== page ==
A few weeks ago I started to trade American stocks. I have an IB account. Yesterday, I encountered a strange situation. I'm using the IB API.

  • 9:30:56 I sent a limit buy order to IB (Buy MSI at 54.06).
  • 9:31:18 I saw that MSI was trading below this level (using IQFeed to watch prices).
  • 9:33:15 My order was executed, but at 53.67.

Why is this?

  • 4
    What was the type of the order?
    – Waldfee
    Commented Apr 25, 2013 at 9:25
  • What exchange did you use? SMART by any chance?
    – hroptatyr
    Commented Apr 26, 2013 at 7:31
  • 1
    SMART limit buy order. When I sent order, price was above 54.06. And only 2 min later price dropped below this level. Commented Apr 26, 2013 at 12:52
  • 1
    Well, there you go. Orders routed through SMART can be crossed internally, i.e. all IB customers and the IB error account take precedence over the NBBO.
    – hroptatyr
    Commented Apr 27, 2013 at 12:30

4 Answers 4


If you placed a market buy order, the order is filled at the current lowest ask price. Even if you entered the order when the ask price was $54.06, it's very possible that some event caused the price to drop to $53.67 between when you submitted the order and when it was filled/executed.

If you placed a limit buy order, you've specified not to buy the security at any more than the given price ($54.06). Once again, an event could have pushed the price down after you submitted the order, and because the limit order states to buy the shares at the given price or less, your order would be filled/executed immediately at that price.


IB specific information: Orders routed through SMART can be crossed internally, i.e. all IB customers and the IB error account take precedence over the NBBO.

Other than that the effects described by others (slippage) or a slow feed at IQ's may also be possible.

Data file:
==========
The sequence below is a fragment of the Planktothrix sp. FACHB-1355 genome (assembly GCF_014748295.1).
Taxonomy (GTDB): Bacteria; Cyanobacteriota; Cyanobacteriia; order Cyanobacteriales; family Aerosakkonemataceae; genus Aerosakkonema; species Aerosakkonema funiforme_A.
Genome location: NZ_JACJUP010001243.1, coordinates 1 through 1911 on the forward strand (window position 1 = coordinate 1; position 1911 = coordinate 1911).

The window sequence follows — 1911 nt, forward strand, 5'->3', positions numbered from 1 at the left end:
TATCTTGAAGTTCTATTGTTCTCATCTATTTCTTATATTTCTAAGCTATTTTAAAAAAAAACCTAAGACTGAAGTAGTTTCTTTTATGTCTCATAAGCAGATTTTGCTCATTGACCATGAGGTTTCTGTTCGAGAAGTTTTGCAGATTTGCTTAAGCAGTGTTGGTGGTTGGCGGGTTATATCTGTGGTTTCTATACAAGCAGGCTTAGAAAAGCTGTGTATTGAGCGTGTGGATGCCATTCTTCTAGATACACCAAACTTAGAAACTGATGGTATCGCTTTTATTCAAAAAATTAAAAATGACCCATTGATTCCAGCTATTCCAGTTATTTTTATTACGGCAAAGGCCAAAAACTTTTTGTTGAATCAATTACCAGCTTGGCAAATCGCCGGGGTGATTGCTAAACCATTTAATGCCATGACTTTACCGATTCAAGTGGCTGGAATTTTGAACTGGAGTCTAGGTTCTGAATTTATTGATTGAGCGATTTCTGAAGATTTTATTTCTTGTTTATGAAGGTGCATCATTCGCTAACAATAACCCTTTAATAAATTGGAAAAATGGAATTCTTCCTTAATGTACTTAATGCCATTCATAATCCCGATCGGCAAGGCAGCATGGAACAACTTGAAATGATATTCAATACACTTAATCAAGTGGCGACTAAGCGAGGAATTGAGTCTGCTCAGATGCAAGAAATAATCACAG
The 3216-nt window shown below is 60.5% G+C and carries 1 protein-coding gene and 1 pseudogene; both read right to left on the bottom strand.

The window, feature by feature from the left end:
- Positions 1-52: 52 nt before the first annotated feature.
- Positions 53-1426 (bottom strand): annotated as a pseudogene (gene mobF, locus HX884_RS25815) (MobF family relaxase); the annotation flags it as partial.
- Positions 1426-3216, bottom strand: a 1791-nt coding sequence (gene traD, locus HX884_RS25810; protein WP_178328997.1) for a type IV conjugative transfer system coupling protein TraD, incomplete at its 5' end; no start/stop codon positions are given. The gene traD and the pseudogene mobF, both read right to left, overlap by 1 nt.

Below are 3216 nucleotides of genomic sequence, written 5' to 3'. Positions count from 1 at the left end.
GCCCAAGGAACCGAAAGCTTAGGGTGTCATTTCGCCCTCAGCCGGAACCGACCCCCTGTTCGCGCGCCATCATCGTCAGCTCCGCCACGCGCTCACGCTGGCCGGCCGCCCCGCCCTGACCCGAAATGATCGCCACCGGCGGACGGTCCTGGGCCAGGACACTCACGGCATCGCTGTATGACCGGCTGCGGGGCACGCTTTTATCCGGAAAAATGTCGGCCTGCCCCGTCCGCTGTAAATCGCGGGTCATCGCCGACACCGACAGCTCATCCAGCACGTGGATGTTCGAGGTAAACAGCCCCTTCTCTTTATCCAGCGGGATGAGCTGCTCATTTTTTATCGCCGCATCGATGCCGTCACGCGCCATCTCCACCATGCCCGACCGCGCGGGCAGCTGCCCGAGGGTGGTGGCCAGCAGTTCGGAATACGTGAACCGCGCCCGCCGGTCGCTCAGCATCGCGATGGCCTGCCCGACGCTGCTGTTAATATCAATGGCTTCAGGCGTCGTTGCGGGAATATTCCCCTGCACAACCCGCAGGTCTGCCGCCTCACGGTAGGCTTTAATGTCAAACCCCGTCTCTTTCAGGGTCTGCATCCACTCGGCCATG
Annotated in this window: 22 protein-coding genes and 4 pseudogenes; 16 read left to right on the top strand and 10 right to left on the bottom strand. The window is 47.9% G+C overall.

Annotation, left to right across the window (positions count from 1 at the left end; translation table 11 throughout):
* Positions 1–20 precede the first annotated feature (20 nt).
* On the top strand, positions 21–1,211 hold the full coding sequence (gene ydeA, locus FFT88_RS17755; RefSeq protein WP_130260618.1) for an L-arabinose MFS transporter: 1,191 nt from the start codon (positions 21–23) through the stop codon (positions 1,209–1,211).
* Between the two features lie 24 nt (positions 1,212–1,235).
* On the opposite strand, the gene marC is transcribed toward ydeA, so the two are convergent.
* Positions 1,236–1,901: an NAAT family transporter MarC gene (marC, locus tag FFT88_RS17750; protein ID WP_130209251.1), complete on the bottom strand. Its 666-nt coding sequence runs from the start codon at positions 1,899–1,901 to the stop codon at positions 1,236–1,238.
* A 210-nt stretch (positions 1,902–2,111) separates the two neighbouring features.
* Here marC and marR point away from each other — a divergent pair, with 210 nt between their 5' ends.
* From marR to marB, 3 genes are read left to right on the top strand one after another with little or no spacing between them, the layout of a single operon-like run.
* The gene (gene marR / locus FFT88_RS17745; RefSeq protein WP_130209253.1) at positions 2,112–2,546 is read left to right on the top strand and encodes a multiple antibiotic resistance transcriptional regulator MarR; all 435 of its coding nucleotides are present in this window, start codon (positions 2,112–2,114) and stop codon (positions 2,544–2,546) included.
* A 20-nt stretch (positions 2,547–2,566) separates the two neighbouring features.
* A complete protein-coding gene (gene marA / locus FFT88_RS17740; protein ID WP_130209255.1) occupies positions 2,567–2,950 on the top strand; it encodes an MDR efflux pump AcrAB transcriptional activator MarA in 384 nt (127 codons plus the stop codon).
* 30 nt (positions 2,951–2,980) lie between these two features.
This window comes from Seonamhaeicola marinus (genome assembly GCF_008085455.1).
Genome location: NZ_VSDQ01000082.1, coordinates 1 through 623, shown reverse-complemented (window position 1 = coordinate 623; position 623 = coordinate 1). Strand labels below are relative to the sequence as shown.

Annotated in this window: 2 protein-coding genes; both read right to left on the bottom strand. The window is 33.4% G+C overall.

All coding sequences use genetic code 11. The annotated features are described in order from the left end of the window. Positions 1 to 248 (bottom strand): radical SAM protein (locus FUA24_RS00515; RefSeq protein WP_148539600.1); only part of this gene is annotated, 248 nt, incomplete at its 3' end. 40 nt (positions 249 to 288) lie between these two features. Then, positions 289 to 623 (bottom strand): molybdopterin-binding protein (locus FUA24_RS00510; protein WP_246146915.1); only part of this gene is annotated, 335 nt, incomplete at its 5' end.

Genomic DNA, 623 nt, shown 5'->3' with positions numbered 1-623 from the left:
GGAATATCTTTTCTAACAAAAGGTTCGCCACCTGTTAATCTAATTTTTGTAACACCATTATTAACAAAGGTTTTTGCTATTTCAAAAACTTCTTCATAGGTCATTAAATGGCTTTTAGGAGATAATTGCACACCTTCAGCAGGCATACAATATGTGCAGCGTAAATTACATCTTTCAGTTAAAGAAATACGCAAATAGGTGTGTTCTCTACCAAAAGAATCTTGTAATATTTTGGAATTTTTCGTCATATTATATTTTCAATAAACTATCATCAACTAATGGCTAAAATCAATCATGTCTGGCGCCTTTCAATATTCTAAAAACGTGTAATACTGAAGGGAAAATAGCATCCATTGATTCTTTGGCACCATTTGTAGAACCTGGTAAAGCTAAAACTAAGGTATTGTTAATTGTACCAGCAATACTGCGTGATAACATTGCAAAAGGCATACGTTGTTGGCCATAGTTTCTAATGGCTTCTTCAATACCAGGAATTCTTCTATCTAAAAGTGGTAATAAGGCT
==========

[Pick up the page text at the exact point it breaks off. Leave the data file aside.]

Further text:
It's just hard to say in hindsight.


I believe the most likely explanation is that your order was routed to NYSE to participate in the opening auction. The NYSE open price on April 24 (the day you sent the order) was 53.67, and the time of your order was very close to 9:30. NYSE is not fully automated; their opening auctions do not happen precisely at 9:30:00. The time that the NYSE open printed to the tape is within about 10 seconds of your execution time.

Once IB had routed your order as a limit-on-open, they couldn't cancel that and reroute you, even when the offer on a different venue dropped below your bid price.


You have put your limit buy order at $54.06, and whilst your order was going through the price has dropped below your bid price, so you have been filled at the lowest ask prices below your order price.

The other possibility is if prices suddenly gapped down below your bid price, so you have been filled at the lowest ask price.

This is because your limit buy price is the maximum price you will buy the stock for but you can get executed at a lower price if it becomes available.

  • 1
    Yes. But order executed 2 minutes later! Why? If share price drop below my price and my order already registered at the market, execution price must be 54.06. Commented Apr 25, 2013 at 12:10
  • 1
    @IlyaVishnyakov What kind of order did you place? You should add that to your question. Commented Apr 25, 2013 at 13:00
  • 1
    @JohnBensin - by putting the order "Buy MSI at 54.06" it is obvious the OP put a limit buy order.
    – Victor
    Commented Apr 25, 2013 at 22:08
  • 3
    @V I've taught people before who spoke in a similar fashion of market orders, e.g. "I put the order in when the price was 54.06" so it isn't necessarily obvious to someone who doesn't know much about trading like the OP. Also, it clearly isn't obvious to everyone because if it was, the OP wouldn't have asked this question, since the answer is essentially the definition of the limit order and it's similar to asking "what could cause a stock to decline in price?" Plus it's better for searching if the question includes the type of order. Commented Apr 26, 2013 at 2:28
  • 2
    Obvious, I placed a limit order. Sorry for my English. I have much experience in trading on non-US markets and now I try US Stock trading. I think one of the reasons for such a situation that I used IB SmartRouting type of order and this algorithm initially sent my order to the wrong ECN. Commented Apr 26, 2013 at 9:44

You must log in to answer this question.

Not the answer you're looking for? Browse other questions tagged .